• XML is rendered using XSL — on the browser or the server. If you want the XML, click the XML link. (It looks the same on modern browsers — folks with primitive browsers will need server-side rendering.)
  • The templating system is XSL.
  • The database contains index information, but is built dynamically from the repository (as needed).

Of all the different markup languages around, XML is probably the best. It satisfies much of the original intent of HTML — to truly separate intention from presentation (order is still much to important in XML — it’s quite a struggle to reorder XML content via XSL in a nice, flexible way). It’s very widely used and supported. Many people (my target audience in particular) already know it. And it’s not limited to a particular development stack.

XSL is part of XML, so it’s easy for people who already use XML to grok, and again it’s not limited to a particular development stack.

There’s no escapting binding oneself to a development stack for interactivity — so metaview is built using the most common possible free(ish) technologies — i.e. MySQL, PHP, JavaScript, and Apache. Knowledge of these tools is probably close to the least bad knowledge to force on prospective developers/maintainers/contributors.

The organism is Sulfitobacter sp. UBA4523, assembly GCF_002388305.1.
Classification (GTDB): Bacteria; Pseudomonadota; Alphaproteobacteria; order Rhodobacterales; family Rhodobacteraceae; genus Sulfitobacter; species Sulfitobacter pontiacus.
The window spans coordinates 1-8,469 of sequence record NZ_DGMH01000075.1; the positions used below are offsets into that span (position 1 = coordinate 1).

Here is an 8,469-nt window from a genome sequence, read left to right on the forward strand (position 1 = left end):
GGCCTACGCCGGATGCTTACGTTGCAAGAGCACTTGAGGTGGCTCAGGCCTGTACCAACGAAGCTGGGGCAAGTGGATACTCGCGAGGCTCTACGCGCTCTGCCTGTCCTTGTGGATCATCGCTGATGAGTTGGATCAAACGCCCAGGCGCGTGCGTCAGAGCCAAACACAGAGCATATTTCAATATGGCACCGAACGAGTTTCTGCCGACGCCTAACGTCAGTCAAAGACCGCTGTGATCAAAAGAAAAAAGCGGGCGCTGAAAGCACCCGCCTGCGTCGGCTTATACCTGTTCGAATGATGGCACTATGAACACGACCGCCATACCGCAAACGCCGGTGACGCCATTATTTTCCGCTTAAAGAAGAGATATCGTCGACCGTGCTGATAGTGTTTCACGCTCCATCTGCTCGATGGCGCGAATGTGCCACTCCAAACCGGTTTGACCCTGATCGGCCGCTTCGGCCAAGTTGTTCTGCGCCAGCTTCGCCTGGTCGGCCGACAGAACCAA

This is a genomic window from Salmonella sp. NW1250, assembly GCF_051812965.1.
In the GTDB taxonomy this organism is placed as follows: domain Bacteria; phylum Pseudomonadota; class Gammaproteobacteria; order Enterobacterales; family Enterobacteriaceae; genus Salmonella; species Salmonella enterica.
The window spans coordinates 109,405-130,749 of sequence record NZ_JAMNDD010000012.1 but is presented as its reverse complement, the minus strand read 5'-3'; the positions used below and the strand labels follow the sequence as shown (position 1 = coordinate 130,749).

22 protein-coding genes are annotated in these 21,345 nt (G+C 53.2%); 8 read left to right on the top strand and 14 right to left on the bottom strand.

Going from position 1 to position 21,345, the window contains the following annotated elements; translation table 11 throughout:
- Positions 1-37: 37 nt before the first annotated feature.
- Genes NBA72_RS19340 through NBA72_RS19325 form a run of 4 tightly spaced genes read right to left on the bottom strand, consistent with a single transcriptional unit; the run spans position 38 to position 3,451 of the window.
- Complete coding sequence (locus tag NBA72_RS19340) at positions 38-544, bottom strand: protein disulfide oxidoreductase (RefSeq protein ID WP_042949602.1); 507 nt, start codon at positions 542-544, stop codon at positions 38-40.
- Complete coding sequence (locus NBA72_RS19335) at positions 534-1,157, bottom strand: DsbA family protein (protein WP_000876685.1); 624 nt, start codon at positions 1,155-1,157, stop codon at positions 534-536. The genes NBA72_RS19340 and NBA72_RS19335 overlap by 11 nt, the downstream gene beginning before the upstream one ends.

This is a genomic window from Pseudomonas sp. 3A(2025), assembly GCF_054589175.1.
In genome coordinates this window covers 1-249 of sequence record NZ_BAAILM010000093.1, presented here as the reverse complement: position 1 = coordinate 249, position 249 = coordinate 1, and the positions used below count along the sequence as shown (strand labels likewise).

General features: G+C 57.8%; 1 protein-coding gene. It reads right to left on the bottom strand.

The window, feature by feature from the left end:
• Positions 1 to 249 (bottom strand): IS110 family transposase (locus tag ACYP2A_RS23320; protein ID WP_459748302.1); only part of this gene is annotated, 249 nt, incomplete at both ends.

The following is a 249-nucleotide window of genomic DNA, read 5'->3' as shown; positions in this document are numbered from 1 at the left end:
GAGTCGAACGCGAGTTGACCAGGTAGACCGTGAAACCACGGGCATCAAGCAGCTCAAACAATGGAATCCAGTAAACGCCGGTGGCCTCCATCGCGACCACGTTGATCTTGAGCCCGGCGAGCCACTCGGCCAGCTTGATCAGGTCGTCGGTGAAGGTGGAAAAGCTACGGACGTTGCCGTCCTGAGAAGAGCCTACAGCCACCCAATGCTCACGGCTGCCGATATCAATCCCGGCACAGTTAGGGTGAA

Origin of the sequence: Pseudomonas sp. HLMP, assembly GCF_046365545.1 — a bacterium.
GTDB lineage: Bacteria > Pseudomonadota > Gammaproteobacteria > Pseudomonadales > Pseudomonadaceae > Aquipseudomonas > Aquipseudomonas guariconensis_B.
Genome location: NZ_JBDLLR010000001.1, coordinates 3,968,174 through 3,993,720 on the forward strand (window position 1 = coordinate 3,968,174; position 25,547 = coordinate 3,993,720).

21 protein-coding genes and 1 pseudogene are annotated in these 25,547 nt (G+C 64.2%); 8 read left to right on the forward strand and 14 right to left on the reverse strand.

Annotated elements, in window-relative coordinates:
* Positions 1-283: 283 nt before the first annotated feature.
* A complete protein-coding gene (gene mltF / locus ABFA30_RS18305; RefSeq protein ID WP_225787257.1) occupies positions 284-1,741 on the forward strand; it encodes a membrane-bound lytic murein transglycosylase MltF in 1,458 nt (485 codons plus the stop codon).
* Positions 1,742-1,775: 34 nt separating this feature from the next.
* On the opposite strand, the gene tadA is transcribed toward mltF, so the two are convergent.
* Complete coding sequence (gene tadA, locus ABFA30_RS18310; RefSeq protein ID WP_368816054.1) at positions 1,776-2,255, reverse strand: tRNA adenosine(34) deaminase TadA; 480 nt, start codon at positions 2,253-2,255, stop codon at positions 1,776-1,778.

Less Bad Options

I do have some misgivings about two  technical dependencies.

XML has many virtues, but it sucks to write. A lot of what I have to say applies just as much to things like blogs, message boards, and content management systems”, but requiring users of your message board to learn XML and XSL is … well … nuts. XML and XSL for blog entries is serious overkill. If I were making a more general version of metaview (e.g. turning it into some kind of content management system, with online editing tools) I’d probably provide alternative markup options for content creators. Markdown has many virtues that are in essence the antithesis of XML’s virtues.

Using Markdown to Clean Up XML